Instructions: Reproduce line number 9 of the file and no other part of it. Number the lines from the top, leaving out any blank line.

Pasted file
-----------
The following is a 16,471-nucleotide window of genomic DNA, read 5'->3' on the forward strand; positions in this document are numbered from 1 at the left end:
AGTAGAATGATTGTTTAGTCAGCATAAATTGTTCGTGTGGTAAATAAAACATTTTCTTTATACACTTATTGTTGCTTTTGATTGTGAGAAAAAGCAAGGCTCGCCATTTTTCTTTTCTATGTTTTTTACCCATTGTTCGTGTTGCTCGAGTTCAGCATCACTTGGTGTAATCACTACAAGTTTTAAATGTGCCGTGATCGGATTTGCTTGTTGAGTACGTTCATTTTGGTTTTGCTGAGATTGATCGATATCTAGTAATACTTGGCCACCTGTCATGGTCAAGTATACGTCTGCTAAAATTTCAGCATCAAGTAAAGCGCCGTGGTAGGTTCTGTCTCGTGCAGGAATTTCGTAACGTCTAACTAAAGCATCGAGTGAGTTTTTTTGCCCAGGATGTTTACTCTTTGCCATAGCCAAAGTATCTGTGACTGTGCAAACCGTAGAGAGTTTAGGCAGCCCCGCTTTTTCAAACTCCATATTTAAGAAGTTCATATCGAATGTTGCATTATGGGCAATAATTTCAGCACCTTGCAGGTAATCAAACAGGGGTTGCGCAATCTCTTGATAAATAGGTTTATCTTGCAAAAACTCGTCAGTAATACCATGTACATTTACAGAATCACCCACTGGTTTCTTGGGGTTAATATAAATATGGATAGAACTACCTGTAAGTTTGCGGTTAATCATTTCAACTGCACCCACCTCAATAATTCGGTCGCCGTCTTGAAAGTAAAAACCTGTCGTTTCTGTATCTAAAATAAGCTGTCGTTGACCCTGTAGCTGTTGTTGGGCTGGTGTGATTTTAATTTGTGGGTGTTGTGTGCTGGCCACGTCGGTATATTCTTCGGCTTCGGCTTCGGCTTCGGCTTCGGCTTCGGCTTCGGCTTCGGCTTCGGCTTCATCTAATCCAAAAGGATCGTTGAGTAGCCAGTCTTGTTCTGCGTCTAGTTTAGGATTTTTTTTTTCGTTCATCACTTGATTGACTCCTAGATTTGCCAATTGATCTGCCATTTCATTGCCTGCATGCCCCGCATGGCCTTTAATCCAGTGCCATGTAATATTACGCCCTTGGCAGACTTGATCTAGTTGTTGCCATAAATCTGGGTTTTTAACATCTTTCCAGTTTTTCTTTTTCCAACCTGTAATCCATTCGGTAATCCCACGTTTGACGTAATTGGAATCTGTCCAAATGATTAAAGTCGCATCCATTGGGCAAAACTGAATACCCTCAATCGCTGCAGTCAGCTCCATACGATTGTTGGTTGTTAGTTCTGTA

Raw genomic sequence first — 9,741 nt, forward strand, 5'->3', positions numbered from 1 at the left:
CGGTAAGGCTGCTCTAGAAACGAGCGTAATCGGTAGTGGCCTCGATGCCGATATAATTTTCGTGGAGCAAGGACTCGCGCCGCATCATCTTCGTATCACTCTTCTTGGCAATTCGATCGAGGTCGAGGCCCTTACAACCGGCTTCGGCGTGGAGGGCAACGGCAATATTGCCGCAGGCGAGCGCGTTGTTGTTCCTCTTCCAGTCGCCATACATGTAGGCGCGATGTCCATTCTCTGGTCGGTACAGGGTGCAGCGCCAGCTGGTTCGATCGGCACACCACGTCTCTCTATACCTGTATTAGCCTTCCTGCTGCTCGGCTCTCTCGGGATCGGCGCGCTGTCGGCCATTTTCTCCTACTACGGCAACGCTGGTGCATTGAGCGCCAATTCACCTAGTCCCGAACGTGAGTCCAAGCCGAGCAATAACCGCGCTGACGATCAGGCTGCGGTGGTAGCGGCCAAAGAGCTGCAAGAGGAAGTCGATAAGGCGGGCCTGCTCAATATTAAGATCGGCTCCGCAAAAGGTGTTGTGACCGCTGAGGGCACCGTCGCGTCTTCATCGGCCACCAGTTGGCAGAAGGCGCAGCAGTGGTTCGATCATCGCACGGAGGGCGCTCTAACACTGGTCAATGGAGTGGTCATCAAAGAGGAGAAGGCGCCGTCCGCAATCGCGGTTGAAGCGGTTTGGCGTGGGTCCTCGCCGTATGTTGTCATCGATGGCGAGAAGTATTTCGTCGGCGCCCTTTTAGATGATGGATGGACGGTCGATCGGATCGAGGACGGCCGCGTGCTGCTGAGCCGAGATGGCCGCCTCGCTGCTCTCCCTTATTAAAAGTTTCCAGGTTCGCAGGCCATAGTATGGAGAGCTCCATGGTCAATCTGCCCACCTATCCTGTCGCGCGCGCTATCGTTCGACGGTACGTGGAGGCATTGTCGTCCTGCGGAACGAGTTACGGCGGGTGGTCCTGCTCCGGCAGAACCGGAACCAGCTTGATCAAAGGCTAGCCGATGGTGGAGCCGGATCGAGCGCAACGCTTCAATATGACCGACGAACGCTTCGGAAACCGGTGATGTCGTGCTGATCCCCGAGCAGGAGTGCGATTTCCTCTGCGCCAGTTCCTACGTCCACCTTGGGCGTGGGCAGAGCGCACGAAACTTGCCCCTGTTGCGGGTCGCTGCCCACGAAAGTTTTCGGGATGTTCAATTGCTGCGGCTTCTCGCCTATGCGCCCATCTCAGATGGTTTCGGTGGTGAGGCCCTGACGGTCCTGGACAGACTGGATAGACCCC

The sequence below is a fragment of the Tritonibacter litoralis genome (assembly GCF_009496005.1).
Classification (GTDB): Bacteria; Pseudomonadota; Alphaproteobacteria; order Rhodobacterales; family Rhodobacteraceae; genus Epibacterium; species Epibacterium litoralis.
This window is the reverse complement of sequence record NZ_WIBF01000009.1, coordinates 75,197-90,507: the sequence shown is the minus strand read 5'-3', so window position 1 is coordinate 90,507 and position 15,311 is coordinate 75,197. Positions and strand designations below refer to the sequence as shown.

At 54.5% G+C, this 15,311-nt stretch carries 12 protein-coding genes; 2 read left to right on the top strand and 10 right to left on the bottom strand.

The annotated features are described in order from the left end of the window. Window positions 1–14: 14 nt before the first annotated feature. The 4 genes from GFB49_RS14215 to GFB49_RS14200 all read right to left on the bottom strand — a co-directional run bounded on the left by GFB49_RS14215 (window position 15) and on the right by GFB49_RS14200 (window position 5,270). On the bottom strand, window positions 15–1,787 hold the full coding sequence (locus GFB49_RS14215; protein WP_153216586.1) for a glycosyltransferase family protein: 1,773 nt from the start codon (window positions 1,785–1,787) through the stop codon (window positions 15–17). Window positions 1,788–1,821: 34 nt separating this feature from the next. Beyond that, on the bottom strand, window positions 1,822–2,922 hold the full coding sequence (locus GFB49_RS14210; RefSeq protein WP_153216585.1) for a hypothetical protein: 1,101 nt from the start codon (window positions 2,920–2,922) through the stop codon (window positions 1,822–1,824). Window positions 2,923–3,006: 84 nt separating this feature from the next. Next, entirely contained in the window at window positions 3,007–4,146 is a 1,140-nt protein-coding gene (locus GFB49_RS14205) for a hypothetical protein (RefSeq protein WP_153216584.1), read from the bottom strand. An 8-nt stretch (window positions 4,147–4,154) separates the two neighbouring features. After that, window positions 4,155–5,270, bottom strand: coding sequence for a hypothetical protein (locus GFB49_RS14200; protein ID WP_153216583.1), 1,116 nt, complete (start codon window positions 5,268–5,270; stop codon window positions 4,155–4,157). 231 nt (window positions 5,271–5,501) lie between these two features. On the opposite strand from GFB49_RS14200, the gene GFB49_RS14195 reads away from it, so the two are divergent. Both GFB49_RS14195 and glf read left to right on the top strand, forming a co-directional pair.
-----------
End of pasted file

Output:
The annotated features are described in order from the left end of the window. Window positions 1–14: 14 nt before the first annotated feature. The 4 genes from GFB49_RS14215 to GFB49_RS14200 all read right to left on the bottom strand — a co-directional run bounded on the left by GFB49_RS14215 (window position 15) and on the right by GFB49_RS14200 (window position 5,270). On the bottom strand, window positions 15–1,787 hold the full coding sequence (locus GFB49_RS14215; protein WP_153216586.1) for a glycosyltransferase family protein: 1,773 nt from the start codon (window positions 1,785–1,787) through the stop codon (window positions 15–17). Window positions 1,788–1,821: 34 nt separating this feature from the next. Beyond that, on the bottom strand, window positions 1,822–2,922 hold the full coding sequence (locus GFB49_RS14210; RefSeq protein WP_153216585.1) for a hypothetical protein: 1,101 nt from the start codon (window positions 2,920–2,922) through the stop codon (window positions 1,822–1,824). Window positions 2,923–3,006: 84 nt separating this feature from the next. Next, entirely contained in the window at window positions 3,007–4,146 is a 1,140-nt protein-coding gene (locus GFB49_RS14205) for a hypothetical protein (RefSeq protein WP_153216584.1), read from the bottom strand. An 8-nt stretch (window positions 4,147–4,154) separates the two neighbouring features. After that, window positions 4,155–5,270, bottom strand: coding sequence for a hypothetical protein (locus GFB49_RS14200; protein ID WP_153216583.1), 1,116 nt, complete (start codon window positions 5,268–5,270; stop codon window positions 4,155–4,157). 231 nt (window positions 5,271–5,501) lie between these two features. On the opposite strand from GFB49_RS14200, the gene GFB49_RS14195 reads away from it, so the two are divergent. Both GFB49_RS14195 and glf read left to right on the top strand, forming a co-directional pair.